Chris Smither – Call Me Lucky (2 CD Set)

$19.99

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SKU: 701237209326 Categories: , Tag:

Description

Release Date:  2018

Label:  Signature Sounds

 

Track List

Disc One

1 The Blame’s On Me 2:53
2 Maybellene 2:56
3 Down To The Sound 3:49
4 Nobody Home 4:00
5 By The Numbers 4:21
6 Change Your Mind 3:12
7 Everything On Top 3:18
8 Sittin’ On Top Of The World 3:31
9 Too Bad, So Sad 4:09
10 Lower The Humble 5:10

Disc Two

1 She Said She Said 2:54
2 Everything On Top 3:04
3 Down To The Sound 2:59
4 Nobody Home 5:44
5 Change Your Mind 4:08
6 By The Numbers 4:22

 

Personnel

Acoustic Guitar – Matt Lorenz (tracks: 2-1, 2-5)
Bass Drum – David Goodrich (tracks: 1-5 )
Drums, Percussion – Billy Conway (tracks: 1-1 to 1-10, 2-2 to 2-5)
Electric Guitar – David Goodrich (tracks: 1-1, 1-3, 1-6 to 1-8, 1-10, 2-2 to 2-5), Matt Lorenz (tracks: 2-2, 2-4)
Guitar, Vocals – Chris Smither
Kalimba – David Goodrich (tracks: 1-10, 2-4)
Organ – Matt Lorenz (tracks: 1-2)
Percussion – David Goodrich (tracks: 1-1)
Piano – David Goodrich (tracks: 1-2 to 1-4,, 1-9, 1-10), Matt Lorenz (tracks: 1-5, 1-7, 1-9, 1-10)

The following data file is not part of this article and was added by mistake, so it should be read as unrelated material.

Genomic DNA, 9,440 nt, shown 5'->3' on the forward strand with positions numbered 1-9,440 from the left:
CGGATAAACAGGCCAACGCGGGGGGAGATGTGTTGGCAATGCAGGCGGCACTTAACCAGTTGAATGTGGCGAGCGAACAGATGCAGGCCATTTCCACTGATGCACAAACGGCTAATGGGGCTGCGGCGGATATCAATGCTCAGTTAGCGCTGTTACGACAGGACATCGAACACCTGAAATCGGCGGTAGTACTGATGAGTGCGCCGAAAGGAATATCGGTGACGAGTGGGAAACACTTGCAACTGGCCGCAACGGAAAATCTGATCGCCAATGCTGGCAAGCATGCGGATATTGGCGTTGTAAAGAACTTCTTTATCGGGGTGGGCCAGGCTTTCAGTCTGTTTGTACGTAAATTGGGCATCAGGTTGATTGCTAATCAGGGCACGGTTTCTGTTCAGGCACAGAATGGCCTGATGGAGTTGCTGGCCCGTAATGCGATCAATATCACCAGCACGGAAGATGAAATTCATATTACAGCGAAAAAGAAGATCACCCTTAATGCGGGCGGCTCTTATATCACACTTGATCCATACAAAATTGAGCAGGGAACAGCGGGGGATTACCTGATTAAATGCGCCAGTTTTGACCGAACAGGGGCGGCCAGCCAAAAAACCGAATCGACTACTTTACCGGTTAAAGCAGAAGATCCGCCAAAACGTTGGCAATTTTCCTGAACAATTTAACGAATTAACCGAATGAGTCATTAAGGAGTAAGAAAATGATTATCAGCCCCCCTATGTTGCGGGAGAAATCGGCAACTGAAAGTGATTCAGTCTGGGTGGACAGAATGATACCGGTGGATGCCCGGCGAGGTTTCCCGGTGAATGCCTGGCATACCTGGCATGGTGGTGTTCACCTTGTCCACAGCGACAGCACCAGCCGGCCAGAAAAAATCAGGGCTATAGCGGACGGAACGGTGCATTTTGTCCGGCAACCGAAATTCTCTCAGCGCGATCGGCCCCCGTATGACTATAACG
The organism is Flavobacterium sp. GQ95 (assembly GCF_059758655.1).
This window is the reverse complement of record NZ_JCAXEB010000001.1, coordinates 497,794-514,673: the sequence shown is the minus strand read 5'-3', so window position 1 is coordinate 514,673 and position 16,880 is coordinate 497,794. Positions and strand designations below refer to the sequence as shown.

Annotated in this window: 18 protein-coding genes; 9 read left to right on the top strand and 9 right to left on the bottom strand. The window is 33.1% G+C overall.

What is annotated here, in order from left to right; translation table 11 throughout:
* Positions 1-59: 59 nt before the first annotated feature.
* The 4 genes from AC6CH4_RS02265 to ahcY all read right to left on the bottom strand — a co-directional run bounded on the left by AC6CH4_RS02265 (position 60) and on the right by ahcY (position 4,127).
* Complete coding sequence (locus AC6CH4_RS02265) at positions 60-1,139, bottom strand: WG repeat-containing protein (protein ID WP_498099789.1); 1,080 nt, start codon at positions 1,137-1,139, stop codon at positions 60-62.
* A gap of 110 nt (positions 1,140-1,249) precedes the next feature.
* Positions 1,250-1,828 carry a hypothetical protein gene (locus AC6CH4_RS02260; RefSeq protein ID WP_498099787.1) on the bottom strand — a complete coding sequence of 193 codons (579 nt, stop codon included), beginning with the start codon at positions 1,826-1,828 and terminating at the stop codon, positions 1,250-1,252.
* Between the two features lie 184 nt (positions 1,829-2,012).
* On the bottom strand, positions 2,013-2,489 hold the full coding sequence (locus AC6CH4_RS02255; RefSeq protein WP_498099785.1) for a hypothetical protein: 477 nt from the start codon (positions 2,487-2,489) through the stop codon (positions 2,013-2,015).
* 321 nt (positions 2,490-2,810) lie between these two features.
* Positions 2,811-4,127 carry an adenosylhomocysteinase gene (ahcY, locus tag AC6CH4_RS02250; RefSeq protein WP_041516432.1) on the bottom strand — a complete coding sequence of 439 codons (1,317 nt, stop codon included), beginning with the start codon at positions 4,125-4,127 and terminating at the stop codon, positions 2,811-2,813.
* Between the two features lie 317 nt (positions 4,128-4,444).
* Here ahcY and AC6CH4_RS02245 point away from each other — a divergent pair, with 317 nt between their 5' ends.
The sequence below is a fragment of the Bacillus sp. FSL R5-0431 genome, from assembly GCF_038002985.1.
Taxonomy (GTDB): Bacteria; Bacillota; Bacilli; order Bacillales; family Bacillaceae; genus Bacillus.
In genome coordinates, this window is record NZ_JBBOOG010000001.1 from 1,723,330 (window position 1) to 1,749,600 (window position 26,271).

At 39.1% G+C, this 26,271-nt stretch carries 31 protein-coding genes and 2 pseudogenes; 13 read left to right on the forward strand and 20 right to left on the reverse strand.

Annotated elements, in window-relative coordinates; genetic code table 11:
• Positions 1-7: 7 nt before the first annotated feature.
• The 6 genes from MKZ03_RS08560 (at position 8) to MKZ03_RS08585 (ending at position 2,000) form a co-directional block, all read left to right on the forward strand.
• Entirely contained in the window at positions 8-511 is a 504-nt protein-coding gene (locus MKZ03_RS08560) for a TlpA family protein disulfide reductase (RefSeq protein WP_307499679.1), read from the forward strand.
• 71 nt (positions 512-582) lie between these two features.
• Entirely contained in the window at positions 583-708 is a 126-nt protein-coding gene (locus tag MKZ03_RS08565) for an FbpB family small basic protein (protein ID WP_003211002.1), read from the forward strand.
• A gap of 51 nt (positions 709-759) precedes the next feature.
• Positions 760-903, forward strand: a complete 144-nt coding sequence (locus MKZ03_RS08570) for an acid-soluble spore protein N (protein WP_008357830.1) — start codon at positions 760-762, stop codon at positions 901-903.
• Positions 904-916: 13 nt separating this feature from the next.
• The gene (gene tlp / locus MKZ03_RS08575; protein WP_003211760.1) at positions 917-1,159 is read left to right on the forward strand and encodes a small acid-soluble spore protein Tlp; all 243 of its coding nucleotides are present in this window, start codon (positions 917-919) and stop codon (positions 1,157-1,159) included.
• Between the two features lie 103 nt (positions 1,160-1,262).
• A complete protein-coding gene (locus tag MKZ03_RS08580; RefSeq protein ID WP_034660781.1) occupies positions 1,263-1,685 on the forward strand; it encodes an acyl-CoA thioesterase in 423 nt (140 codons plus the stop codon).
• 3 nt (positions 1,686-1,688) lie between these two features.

Violin – Matt Lorenz (tracks: 1-1 to 1-4, 1-6, 1-8 to 1-10)
Vocals – Matt Lorenz (tracks: 1-1, 1-2, 1-6, 2-1, 2-2, 2-4, 2-5)

 

Notes

Chris Smither spent a fair chunk of time in the mid-2010s looking back, culminating in Still on the Levee, a two-disc set from 2014 that found the singer/songwriter revisiting songs he recorded in the past. Arriving four years later, Call Me Lucky functions as something of an answer to that aesthetic, finding the singer/songwriter living squarely in the present. He opens the album with the lively blues shuffle “The Blame’s on Me,” which is quickly followed by a minor-key rendition of Chuck Berry’s “Maybellene,” and he effectively sets the pace for the rest of the album. As Call Me Lucky rolls on — the album proper is ten tracks, but there are six additional “B-Sides” featuring alternate takes of songs on the album, plus an introspective version of the Beatles’ “She Said She Said” — Smither adds some slower, gentler touches (highlighted by the lovely “By the Numbers”), but he retains this same sense of immediacy. By playing so directly and simply — the album isn’t unadorned, there are additional harmonies and guitars, yet it feels like it is — Chris Smither creates a bracing, intimate record, one that feels filled with earned truths.

 

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